By the third day of the strike, there were 300 roadblocks. One thousand cases of intimidation were reported to the police throughout the province, but none of that stopped the dancers from Portadown, Belfast, Bangor, Glenravel and Ballymena from getting to Larne. Indeed, Nancy Hooper recalls that Sadie Bell gave the boys at the Ballymena barricades a good telling off before proceeding through the country roads with her dancers.
Irish fashion designer Geraldine Connon gives an insight into what it was like dancing during the worst years of violence in Northern Ireland. By the time she was a teenager in the 1970s, there was little else to do against the backdrop of Northern Ireland’s conflict. Geraldine explains: ‘Irish dancing, especially festival Irish dancing, transcended all religious faiths: it was all about the performance.’
Geraldine was selected as senior champion at the 50th anniversary of the Larne Irish Folk Dancing Festival in 1978, and was also recognised with a special prize for her hornpipe performance. When she won the senior championship again in 1979, the number of entries at the Larne Irish folk dancing competition was 2,400, a considerable achievement for any voluntary organisation. Lady Antrim, president of the Larne Irish Folk Dancing Association, explained poignantly to the audience at the festival, ‘Irish folk dancing is one of the arts which brings all sections of the community together to work and compete in harmony.’
Grassroots peace efforts in Carrickfergus
One 11-year-old Protestant girl called June Betts (McCalmont) made her own way to an Irish dancing class at the Mount St Nicholas chapel school in Carrickfergus in 1958. There she met Vourneen O’Connor, a well-known Irish dancing teacher of the feis tradition who was taught by Anna McCoy.
June’s mother was surprised when it transpired that her daughter had found this unexpected hobby, but as it became clear that a natural talent had been unleashed, surprise was replaced with pride. June’s mother, herself a talented ballroom dancer, provided a great deal of encouragement to her daughter, and, in no time, June was performing her Irish dances before her family at Orange Order social occasions.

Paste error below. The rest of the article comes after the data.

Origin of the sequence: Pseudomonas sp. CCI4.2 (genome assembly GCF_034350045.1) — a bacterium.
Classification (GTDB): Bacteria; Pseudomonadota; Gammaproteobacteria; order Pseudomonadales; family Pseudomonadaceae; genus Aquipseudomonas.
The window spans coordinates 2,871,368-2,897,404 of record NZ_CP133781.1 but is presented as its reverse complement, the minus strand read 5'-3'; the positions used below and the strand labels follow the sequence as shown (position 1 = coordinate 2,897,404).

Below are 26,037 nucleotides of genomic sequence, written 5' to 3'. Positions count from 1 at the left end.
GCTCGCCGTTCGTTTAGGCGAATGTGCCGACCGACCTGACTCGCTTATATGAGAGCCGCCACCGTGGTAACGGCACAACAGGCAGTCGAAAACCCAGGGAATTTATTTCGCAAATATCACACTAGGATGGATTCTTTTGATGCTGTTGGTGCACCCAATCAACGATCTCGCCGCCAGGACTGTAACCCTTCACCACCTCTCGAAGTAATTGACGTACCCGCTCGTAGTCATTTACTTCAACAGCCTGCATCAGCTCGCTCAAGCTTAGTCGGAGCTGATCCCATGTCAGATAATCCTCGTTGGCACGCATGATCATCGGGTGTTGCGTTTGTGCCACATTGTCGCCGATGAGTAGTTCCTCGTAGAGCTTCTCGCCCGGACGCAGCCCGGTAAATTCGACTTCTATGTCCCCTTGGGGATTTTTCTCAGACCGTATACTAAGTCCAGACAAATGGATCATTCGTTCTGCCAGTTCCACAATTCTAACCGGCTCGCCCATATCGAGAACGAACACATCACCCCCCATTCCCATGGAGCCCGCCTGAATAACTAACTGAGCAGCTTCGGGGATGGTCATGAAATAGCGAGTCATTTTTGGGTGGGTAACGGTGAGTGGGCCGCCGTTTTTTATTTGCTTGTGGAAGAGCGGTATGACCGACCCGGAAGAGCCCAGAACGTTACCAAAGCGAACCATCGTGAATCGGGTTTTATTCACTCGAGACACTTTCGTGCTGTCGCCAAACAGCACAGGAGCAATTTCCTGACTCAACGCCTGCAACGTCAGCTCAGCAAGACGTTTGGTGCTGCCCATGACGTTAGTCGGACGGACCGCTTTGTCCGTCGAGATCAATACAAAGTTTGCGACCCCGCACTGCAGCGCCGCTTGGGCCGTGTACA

As a teenager, June experimented with the festival style of Irish dancing with Mrs Gardiner at the Andrews School in Larne, but she soon returned to her roots, preferring the feis steps, which were slightly more intricate and modern after the 1950s when the feis and festival movements diverged. When June set up a dancing school 50 years ago, she migrated back to the festival Irish dancing scene, where she remained for the next four decades. She made a significant technical mark on the footprint of Irish dancing in east Antrim, adding the techniques she had learned at feiseanna, and teaching many hundreds of pupils to an exacting standard.
June was a founding member of the Festival Dance Teachers’ Association, and despite a lack of support from the local council, she ran the Carrickfergus Festival for 25 years. She also ran classes in housing estates blighted by Northern Ireland’s Troubles, introducing Irish dancing to some of the most unionist families in Ulster. This was grass-roots cross-community work, and June was among peace-making efforts long before money was made available for such activities.
A common spirit of unity and oneness
In 1975, and with two children under the age of five, Billy Mitchell was imprisoned for loyalist paramilitary activities. He served his sentence and became a peacemaker dedicated to cross-community work until he died in 2006.
His daughter, Juliane, took up Irish dancing in 1977 at the age of six, and she kept dancing and competing until she was 18, a timeline that coincided with her father’s prison sentence. Juliane attended the June Betts’ school in various locations, including the Tree Tops hall in the Sunnylands estate in Carrickfergus.
Juliane’s mother, Mena, who raised two children alone while her husband was in prison, made great sacrifices for her family, stitching dancing dresses and crocheting collars and cuffs for very little money to ensure that her children’s needs were met. Mena, an artist with a refreshing outlook on Northern Ireland and its culture, was also concerned that her daughter should experience the Irish culture that was so often shunned in loyalist communities. She encouraged Juliane to take up Irish dancing and violin and walked miles to show her live Irish music sessions.
By setting up Irish dancing classes in areas affected by political conflict, June Betts made a difference to little girls like Juliane, just as she made a difference to fathers like Billy Mitchell. The impact of Irish dancing can be felt in the following words, composed by Billy Mitchell on the occasion of his seven-year-old daughter’s first Irish dancing medal at the Betts School:
‘There is a great heritage and tradition in Irish dancing – as there is in the folk songs and dances of any country – because it is part of the culture and life of the ordinary people. It is a culture that comes from the heart and soul of the people and helps to weld us all together as a common spirit of unity and oneness. Not only so, but in a world of hatred and violence, it always brings a welcome interlude of peace and contentment. Believe me, Juliane, it will be a real worthwhile effort if you can manage to carry on. Music and dancing are forms of entertainment which soothe the savage beast and bring peace and tranquillity in the midst of life’s toils. When you come to see me during the Easter break, I trust you will bring your medal with you and tell me all about the festival.’
William Mitchell, Maze prison,
Sunday, 12th March, 1978
Irish Dancing: The Festival Story by Angeline King is published by www.leschenaultpress.com at £20, 350pp, illustrated with 34 black and white photos